Apple has long been in the business of squashing the status quo with disruptive technology. The impact of the Macintosh changed the way we used computers. The iPod revolutionized the music industry. To say the iPhone revolutionized the phone industry is an understatement. The iPad has brought tablets to the forefront—in fact this happens to be the year experts predict that tablets will outsell PCs.
Now, on April 24, 2015, the Apple Watch is coming to a wrist near you—and some of those wrists may belong to your students.
My guess is that it will take some time before the Apple Watch is on the wrist of the majority of students. For one, the wristwatch, has been replaced by the cellphone—so much so that the gesture of pointing to your wrist to refer to time is unrecognized by many of those under 20. (Ironically, when simply considering it as a timepiece, the cell phone is more characteristic of a pocket watch, which, of course was replaced by the wristwatch.) The Apple Watch may find its early adopters to be those beyond their college years, especially considering the second reason it may take some time—cost. For the high-end models, you may need to have a retirement fund to steal from to pay for it. The Apple Watch will start $349 and the gold Apple Watch Edition will set you back $17,000.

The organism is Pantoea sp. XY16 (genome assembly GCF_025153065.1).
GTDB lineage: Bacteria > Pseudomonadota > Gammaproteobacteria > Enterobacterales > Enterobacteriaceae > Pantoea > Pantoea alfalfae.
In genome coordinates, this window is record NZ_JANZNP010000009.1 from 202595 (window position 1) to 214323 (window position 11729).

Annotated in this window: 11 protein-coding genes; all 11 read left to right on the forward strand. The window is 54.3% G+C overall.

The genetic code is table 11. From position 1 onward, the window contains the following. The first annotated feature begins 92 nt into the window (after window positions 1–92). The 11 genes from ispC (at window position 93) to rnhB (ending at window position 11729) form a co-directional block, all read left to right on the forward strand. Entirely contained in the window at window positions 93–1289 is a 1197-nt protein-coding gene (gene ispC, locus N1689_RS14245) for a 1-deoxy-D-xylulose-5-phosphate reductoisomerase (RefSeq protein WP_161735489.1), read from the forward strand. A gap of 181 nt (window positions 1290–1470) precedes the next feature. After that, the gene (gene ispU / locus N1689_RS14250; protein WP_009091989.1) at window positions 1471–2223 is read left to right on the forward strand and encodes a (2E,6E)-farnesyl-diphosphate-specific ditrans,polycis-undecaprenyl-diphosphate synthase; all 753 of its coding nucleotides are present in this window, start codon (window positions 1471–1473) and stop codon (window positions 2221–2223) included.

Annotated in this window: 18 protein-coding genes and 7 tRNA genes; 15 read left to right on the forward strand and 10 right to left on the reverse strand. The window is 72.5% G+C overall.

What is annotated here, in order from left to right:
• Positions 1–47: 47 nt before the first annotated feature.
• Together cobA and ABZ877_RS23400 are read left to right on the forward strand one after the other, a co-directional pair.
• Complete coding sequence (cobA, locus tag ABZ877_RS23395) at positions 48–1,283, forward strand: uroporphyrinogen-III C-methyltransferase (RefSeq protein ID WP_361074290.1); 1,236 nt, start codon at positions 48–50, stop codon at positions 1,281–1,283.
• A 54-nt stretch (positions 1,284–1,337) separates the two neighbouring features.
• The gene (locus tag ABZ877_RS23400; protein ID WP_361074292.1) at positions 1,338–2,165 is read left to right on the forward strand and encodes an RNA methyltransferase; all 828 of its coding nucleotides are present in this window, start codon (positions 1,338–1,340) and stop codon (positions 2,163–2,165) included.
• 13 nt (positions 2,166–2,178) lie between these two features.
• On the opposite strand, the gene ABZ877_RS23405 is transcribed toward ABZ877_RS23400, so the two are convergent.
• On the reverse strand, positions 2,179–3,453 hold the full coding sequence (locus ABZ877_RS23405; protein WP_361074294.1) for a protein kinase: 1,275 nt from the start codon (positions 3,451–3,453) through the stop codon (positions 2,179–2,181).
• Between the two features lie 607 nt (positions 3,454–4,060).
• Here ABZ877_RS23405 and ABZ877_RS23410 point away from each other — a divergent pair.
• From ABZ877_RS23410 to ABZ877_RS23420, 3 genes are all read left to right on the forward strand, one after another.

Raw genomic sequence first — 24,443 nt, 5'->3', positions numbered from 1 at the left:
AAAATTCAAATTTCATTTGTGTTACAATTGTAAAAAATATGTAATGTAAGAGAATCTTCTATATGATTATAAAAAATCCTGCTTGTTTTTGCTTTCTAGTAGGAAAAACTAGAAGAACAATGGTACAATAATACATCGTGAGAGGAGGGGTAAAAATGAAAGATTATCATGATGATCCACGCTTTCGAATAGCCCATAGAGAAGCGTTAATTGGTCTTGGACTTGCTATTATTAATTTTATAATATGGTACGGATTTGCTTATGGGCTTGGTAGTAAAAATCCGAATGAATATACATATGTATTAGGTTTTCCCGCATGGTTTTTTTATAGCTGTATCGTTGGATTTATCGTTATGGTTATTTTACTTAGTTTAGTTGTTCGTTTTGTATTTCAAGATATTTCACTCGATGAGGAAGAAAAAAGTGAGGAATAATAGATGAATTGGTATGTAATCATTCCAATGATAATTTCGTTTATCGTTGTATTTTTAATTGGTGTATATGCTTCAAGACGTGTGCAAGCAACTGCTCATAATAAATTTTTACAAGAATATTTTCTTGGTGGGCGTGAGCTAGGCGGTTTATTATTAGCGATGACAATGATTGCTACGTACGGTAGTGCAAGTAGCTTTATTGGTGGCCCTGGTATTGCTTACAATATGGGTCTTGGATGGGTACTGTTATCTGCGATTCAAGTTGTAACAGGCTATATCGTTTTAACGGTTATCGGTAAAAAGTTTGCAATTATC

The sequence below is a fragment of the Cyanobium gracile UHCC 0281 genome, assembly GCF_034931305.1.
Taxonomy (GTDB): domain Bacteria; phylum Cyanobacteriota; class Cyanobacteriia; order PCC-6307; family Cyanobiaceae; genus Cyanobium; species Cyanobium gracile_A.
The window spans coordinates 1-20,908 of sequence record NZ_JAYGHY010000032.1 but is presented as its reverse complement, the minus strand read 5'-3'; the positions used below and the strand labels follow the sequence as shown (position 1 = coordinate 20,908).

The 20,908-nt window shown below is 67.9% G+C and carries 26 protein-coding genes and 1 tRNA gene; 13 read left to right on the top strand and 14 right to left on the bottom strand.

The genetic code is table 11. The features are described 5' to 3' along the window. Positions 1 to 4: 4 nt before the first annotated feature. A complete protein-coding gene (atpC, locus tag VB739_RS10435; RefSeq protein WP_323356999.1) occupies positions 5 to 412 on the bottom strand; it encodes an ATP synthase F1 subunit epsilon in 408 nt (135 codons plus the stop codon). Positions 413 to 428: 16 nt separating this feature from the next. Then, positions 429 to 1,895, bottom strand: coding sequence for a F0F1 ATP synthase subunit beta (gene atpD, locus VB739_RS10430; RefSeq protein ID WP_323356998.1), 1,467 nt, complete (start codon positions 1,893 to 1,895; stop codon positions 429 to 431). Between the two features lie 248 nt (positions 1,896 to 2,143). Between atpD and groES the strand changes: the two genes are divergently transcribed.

Among educators there is concern that the watches will be one more way students could possibly cheat. Some universities have already banned them, and others are considering an all out ban on wristwatches.
Not everyone is against it. With it’s health-monitoring capabilities, the Apple Watch could be a welcome addition for health and physical education classes tracking steps, heart-rate, and the duration of an activity. Science and biology classes could track signs of stress during a variety of activities.
So what are your thoughts—will the Apple Watch prove to be disruptive technology or simply disruptive? Ryan Kalil Jersey